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Tim Whitehouse

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A View of the Climate Emergency

barren tree representing drought and desertification as a result of climate changeWith a mega drought and record heat wave engulfing much of the western United States, one question we often get is how we plan to work on climate change issues with so much dysfunction in Washington.

The good news is advancements in wind, solar and battery storage technologies mean a decarbonized electricity supply may be within our grasp despite the political gridlock in this country. However, given the power of the fossil fuel industry and the far-right, we can’t take this transition for granted and must step up our efforts to support laws and policies that move us to a clean energy economy.

However, as an organization with deep roots in the conservation movement, we know that just replacing fossil fuels with renewable energy will not stop the climate crisis. Renewable energy production requires the use of precious natural resources, causes pollution, and results in habitat destruction, species loss and greenhouse gas emissions. While this destruction is less than that of fossil fuels, these impacts cannot be ignored or discounted.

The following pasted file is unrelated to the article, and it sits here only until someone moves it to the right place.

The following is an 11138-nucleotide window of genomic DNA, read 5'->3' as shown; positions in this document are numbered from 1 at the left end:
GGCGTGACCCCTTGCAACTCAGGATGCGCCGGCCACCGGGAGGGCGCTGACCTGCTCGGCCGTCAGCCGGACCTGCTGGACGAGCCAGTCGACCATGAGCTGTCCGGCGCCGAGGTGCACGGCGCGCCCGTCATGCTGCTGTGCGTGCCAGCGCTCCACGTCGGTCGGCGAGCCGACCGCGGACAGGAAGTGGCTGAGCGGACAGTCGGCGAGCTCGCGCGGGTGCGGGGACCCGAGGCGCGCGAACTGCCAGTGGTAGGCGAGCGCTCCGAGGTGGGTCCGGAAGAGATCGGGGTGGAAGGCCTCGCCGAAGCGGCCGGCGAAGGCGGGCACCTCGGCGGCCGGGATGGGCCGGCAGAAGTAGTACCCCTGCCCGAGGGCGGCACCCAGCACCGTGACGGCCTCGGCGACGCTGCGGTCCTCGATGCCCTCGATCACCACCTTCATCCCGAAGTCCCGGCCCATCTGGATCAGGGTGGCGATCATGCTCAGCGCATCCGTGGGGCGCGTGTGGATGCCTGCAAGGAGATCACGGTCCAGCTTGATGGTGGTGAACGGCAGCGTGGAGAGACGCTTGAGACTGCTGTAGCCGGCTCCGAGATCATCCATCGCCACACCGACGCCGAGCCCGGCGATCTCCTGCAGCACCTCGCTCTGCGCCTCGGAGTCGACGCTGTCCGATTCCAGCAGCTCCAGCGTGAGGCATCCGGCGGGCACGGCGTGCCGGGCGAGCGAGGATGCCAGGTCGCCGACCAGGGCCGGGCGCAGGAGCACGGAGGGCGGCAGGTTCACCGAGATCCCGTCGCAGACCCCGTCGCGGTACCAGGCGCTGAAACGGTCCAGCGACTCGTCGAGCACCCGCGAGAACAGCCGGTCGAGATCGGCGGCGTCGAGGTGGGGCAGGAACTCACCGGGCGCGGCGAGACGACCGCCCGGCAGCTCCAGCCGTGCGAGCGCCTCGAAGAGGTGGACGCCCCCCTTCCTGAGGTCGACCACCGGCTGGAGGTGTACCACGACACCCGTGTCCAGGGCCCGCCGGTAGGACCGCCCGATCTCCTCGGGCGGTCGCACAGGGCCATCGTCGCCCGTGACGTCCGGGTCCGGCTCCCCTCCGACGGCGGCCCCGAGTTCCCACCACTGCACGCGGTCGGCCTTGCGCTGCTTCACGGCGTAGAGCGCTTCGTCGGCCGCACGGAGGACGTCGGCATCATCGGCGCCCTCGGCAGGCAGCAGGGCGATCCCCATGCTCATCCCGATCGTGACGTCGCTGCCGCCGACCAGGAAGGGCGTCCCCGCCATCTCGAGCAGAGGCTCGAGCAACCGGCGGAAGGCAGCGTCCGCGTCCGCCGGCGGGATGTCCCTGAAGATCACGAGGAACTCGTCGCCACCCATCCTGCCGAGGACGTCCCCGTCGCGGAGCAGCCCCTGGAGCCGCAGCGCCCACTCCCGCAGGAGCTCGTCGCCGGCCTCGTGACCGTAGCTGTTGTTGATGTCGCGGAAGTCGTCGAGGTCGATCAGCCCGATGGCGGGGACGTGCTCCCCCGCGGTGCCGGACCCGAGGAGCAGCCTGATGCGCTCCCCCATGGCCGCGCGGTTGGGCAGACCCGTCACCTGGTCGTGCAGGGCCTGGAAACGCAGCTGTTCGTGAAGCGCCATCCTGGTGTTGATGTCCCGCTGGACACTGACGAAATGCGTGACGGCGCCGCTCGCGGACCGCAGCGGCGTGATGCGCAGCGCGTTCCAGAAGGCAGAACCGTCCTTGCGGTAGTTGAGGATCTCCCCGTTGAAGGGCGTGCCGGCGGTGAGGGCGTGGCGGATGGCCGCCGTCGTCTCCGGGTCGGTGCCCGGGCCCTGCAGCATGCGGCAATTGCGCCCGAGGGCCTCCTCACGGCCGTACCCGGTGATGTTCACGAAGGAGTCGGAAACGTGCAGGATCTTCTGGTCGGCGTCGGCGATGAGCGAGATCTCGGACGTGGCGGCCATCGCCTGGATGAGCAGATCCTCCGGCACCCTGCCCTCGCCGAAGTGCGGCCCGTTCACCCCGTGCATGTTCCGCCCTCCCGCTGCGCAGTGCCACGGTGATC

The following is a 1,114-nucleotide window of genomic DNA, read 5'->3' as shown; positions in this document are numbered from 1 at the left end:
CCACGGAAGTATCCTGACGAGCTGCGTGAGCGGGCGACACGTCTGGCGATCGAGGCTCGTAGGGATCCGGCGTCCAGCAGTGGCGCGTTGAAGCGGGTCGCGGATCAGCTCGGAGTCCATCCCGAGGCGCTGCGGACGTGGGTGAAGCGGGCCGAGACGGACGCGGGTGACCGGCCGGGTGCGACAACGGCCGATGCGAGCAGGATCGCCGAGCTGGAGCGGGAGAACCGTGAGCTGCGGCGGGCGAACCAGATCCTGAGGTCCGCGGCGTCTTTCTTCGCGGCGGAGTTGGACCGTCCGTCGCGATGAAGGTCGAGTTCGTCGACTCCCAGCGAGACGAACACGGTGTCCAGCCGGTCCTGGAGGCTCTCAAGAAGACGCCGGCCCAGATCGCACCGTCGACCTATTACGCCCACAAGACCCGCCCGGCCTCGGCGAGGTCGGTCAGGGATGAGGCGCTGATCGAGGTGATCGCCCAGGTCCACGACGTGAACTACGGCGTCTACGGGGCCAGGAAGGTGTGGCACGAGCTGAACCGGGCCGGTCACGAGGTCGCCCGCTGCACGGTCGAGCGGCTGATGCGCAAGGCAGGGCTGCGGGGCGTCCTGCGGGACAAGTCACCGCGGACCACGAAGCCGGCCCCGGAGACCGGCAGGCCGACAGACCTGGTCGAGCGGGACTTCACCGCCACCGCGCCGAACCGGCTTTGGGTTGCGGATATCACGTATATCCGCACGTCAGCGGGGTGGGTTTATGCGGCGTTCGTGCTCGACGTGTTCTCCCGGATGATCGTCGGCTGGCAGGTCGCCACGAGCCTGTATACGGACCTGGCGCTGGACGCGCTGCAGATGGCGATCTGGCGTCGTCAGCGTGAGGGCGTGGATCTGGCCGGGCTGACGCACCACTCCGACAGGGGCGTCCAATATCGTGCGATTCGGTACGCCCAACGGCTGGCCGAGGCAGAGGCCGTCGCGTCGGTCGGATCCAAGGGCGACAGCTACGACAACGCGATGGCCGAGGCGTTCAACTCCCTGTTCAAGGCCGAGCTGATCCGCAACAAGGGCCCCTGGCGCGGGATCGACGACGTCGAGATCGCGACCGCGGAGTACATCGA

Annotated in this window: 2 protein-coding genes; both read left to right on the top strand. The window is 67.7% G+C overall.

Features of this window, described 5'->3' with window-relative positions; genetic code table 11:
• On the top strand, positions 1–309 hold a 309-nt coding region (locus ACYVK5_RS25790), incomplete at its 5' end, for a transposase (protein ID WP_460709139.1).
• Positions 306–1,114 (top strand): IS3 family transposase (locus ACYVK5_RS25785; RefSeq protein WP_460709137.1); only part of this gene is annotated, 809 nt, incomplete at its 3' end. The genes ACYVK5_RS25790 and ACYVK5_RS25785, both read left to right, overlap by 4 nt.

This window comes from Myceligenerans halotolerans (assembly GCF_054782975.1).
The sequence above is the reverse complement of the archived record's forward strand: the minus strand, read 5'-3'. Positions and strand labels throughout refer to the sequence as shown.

That’s why we will be so heavily invested in putting teeth into the President’s vision to conserve 30 percent of our lands and waters by 2030 (see page 1). Opponents of this vision are calling it a land grab, and the President’s initial roadmap for realizing this vision steps back from his ambitious campaign promises and simply calls for support of ‘voluntary’ local efforts to ‘conserve’ working lands and waters.

That’s not enough. This moment in history calls for bold action on conservation as part of any climate plan. Our work this coming year will include increasing the amount of park wilderness in the National Park Service, implementing a green parks program, reforming the BLM’s grazing program, reining in destructive recreation on federal lands, increasing the number of Marine Monuments, and reviewing proposals for new energy projects for compliance with environmental laws. All of these steps are necessary to address climate change and save our planet.

Reducing greenhouse gas emissions, and stopping species extinction, land degradation and deforestation are monumental and interrelated challenges. Time is too short, and the climate math is too rigorous, for us not to engage as heavily as possible in helping our country address all aspects of this national climate emergency.

This article will be appear in the summer edition of PEEReview, our quarterly newsletter. Donate today to have PEEReview delivered directly to your home or inbox. 


Tim Whitehouse, Executive Director of PEERTim Whitehouse is the Executive Director of PEER. Among other things, Tim formerly served as an EPA enforcement attorney.